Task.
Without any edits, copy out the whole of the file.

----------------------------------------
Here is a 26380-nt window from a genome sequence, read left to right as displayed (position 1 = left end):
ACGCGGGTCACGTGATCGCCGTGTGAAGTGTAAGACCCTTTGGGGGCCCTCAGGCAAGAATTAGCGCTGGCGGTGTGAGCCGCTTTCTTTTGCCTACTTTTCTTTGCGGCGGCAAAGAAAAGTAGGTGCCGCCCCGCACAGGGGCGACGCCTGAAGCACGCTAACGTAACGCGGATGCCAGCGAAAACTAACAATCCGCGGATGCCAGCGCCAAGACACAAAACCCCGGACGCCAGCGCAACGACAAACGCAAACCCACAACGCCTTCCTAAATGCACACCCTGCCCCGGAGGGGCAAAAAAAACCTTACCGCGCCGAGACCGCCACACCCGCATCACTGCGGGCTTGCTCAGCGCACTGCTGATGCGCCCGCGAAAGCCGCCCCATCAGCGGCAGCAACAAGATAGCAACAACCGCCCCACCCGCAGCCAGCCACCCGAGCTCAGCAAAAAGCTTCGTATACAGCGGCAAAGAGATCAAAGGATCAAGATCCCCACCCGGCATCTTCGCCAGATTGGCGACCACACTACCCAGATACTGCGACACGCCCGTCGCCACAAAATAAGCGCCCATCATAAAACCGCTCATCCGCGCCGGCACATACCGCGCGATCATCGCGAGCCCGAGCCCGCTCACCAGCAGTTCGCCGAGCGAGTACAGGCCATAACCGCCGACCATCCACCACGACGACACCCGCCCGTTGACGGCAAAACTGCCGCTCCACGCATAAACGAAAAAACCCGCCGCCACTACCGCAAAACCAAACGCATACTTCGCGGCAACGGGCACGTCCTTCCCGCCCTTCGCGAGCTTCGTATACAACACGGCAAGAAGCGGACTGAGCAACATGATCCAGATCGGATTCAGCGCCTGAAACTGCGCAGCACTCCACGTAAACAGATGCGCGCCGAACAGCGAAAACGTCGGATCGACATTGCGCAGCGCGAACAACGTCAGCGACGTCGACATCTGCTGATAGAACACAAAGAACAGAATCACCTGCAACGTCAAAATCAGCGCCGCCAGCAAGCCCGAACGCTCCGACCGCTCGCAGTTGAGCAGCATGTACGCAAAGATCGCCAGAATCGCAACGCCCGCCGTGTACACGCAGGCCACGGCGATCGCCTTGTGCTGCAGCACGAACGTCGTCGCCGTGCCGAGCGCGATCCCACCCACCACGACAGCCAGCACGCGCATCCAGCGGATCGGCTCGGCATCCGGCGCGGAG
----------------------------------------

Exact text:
Here is a 26380-nt window from a genome sequence, read left to right as displayed (position 1 = left end):
ACGCGGGTCACGTGATCGCCGTGTGAAGTGTAAGACCCTTTGGGGGCCCTCAGGCAAGAATTAGCGCTGGCGGTGTGAGCCGCTTTCTTTTGCCTACTTTTCTTTGCGGCGGCAAAGAAAAGTAGGTGCCGCCCCGCACAGGGGCGACGCCTGAAGCACGCTAACGTAACGCGGATGCCAGCGAAAACTAACAATCCGCGGATGCCAGCGCCAAGACACAAAACCCCGGACGCCAGCGCAACGACAAACGCAAACCCACAACGCCTTCCTAAATGCACACCCTGCCCCGGAGGGGCAAAAAAAACCTTACCGCGCCGAGACCGCCACACCCGCATCACTGCGGGCTTGCTCAGCGCACTGCTGATGCGCCCGCGAAAGCCGCCCCATCAGCGGCAGCAACAAGATAGCAACAACCGCCCCACCCGCAGCCAGCCACCCGAGCTCAGCAAAAAGCTTCGTATACAGCGGCAAAGAGATCAAAGGATCAAGATCCCCACCCGGCATCTTCGCCAGATTGGCGACCACACTACCCAGATACTGCGACACGCCCGTCGCCACAAAATAAGCGCCCATCATAAAACCGCTCATCCGCGCCGGCACATACCGCGCGATCATCGCGAGCCCGAGCCCGCTCACCAGCAGTTCGCCGAGCGAGTACAGGCCATAACCGCCGACCATCCACCACGACGACACCCGCCCGTTGACGGCAAAACTGCCGCTCCACGCATAAACGAAAAAACCCGCCGCCACTACCGCAAAACCAAACGCATACTTCGCGGCAACGGGCACGTCCTTCCCGCCCTTCGCGAGCTTCGTATACAACACGGCAAGAAGCGGACTGAGCAACATGATCCAGATCGGATTCAGCGCCTGAAACTGCGCAGCACTCCACGTAAACAGATGCGCGCCGAACAGCGAAAACGTCGGATCGACATTGCGCAGCGCGAACAACGTCAGCGACGTCGACATCTGCTGATAGAACACAAAGAACAGAATCACCTGCAACGTCAAAATCAGCGCCGCCAGCAAGCCCGAACGCTCCGACCGCTCGCAGTTGAGCAGCATGTACGCAAAGATCGCCAGAATCGCAACGCCCGCCGTGTACACGCAGGCCACGGCGATCGCCTTGTGCTGCAGCACGAACGTCGTCGCCGTGCCGAGCGCGATCCCACCCACCACGACAGCCAGCACGCGCATCCAGCGGATCGGCTCGGCATCCGGCGCGGAG